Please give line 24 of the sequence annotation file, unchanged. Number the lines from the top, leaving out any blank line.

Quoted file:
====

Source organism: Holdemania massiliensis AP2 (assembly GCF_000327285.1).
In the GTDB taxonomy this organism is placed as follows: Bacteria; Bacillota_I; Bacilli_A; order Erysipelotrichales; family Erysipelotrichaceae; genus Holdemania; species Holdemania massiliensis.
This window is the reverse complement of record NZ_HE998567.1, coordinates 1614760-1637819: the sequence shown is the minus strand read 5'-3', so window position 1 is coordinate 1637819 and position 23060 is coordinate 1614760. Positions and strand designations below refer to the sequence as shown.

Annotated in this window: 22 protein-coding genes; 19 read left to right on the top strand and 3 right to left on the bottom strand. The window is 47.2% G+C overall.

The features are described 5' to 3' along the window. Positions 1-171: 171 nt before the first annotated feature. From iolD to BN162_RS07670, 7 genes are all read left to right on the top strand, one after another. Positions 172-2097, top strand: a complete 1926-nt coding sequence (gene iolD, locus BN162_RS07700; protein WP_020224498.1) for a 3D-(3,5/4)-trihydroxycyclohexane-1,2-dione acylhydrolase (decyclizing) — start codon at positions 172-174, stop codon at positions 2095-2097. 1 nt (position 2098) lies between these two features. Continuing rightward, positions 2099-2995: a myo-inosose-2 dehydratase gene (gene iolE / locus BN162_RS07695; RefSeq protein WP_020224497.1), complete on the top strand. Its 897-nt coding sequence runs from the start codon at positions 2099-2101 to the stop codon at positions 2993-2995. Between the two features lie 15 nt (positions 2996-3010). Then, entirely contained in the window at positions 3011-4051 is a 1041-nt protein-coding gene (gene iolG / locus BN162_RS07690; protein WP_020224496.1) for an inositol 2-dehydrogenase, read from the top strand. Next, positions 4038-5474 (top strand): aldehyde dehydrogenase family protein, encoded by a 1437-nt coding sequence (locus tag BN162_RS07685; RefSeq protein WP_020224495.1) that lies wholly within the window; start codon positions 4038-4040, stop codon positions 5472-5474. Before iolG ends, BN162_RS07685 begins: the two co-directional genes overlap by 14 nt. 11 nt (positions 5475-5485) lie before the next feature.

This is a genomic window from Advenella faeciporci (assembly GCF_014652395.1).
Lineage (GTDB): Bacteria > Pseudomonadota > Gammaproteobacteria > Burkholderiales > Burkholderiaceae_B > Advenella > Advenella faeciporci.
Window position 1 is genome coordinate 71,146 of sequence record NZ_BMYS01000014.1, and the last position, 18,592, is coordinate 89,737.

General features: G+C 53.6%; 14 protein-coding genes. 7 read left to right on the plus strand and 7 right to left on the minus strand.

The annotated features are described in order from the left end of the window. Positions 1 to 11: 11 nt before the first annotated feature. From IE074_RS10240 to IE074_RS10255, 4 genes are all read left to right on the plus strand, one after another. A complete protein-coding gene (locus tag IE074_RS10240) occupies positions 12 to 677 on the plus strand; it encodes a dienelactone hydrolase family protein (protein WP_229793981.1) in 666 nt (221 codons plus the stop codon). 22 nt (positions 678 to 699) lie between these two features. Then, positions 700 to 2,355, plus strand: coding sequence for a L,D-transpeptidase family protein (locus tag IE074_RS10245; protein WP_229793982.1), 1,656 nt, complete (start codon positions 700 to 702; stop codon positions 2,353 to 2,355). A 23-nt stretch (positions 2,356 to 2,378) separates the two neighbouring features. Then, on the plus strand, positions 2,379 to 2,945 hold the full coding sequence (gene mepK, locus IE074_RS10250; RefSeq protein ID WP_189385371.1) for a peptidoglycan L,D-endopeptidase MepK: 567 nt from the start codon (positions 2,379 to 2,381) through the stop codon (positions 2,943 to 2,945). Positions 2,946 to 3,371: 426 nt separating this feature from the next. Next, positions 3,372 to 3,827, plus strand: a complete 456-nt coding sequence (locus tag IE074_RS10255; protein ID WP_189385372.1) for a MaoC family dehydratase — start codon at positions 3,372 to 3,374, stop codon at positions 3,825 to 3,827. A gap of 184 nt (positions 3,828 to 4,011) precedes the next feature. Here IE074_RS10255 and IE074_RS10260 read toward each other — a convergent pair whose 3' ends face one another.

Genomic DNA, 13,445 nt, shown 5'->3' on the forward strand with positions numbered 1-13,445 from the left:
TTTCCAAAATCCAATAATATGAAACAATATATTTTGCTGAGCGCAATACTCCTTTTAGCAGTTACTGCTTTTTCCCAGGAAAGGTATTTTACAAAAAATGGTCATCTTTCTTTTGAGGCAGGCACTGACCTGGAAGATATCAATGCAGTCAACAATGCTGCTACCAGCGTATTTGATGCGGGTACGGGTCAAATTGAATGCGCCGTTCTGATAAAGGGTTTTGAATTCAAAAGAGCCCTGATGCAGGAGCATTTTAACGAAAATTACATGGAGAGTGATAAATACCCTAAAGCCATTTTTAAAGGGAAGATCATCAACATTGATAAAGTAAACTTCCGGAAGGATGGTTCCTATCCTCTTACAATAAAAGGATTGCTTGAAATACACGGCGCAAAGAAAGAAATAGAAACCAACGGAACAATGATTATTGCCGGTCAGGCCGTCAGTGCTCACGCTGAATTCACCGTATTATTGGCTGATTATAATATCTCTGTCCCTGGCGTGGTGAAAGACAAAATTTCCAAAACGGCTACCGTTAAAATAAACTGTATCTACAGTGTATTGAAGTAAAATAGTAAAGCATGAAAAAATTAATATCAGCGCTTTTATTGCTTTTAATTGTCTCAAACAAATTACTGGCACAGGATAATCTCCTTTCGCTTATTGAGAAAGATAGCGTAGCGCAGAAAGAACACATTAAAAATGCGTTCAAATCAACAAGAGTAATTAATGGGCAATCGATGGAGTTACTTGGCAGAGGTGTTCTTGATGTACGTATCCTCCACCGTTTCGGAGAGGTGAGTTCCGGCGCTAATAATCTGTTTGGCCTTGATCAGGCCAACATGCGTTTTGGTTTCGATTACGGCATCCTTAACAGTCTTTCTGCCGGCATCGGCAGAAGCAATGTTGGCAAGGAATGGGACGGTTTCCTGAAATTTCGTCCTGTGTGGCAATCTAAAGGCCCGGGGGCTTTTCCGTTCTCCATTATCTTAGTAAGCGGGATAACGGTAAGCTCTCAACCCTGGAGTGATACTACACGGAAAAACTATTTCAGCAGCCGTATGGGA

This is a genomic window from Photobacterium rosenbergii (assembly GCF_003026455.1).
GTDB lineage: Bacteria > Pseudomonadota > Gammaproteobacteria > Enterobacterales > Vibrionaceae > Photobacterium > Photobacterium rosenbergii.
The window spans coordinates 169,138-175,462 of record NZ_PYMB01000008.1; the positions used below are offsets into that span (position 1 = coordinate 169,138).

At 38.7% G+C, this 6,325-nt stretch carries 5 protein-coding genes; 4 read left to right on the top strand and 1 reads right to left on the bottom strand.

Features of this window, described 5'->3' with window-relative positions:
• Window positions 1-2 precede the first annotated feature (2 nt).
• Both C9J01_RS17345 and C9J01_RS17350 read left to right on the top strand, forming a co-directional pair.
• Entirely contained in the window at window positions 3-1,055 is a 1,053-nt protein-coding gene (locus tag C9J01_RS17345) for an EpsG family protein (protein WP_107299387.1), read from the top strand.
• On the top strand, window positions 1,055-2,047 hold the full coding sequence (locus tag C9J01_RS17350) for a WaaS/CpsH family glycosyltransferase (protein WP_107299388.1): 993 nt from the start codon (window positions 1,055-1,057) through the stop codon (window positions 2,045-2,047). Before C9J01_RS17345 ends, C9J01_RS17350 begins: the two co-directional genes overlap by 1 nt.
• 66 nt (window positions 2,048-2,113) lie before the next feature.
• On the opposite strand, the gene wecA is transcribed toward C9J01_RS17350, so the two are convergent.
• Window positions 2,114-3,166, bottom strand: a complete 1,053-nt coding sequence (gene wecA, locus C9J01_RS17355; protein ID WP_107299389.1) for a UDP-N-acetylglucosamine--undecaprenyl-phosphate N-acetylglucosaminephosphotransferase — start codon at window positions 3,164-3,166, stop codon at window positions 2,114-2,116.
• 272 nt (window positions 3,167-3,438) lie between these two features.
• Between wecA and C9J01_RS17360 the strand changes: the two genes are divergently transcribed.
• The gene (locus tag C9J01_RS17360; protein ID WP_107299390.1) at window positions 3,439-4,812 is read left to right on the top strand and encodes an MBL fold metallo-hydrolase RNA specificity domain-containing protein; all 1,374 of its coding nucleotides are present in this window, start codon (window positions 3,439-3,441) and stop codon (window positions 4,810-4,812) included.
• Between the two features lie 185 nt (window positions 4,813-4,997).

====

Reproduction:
• Window positions 2,114-3,166, bottom strand: a complete 1,053-nt coding sequence (gene wecA, locus C9J01_RS17355; protein ID WP_107299389.1) for a UDP-N-acetylglucosamine--undecaprenyl-phosphate N-acetylglucosaminephosphotransferase — start codon at window positions 3,164-3,166, stop codon at window positions 2,114-2,116.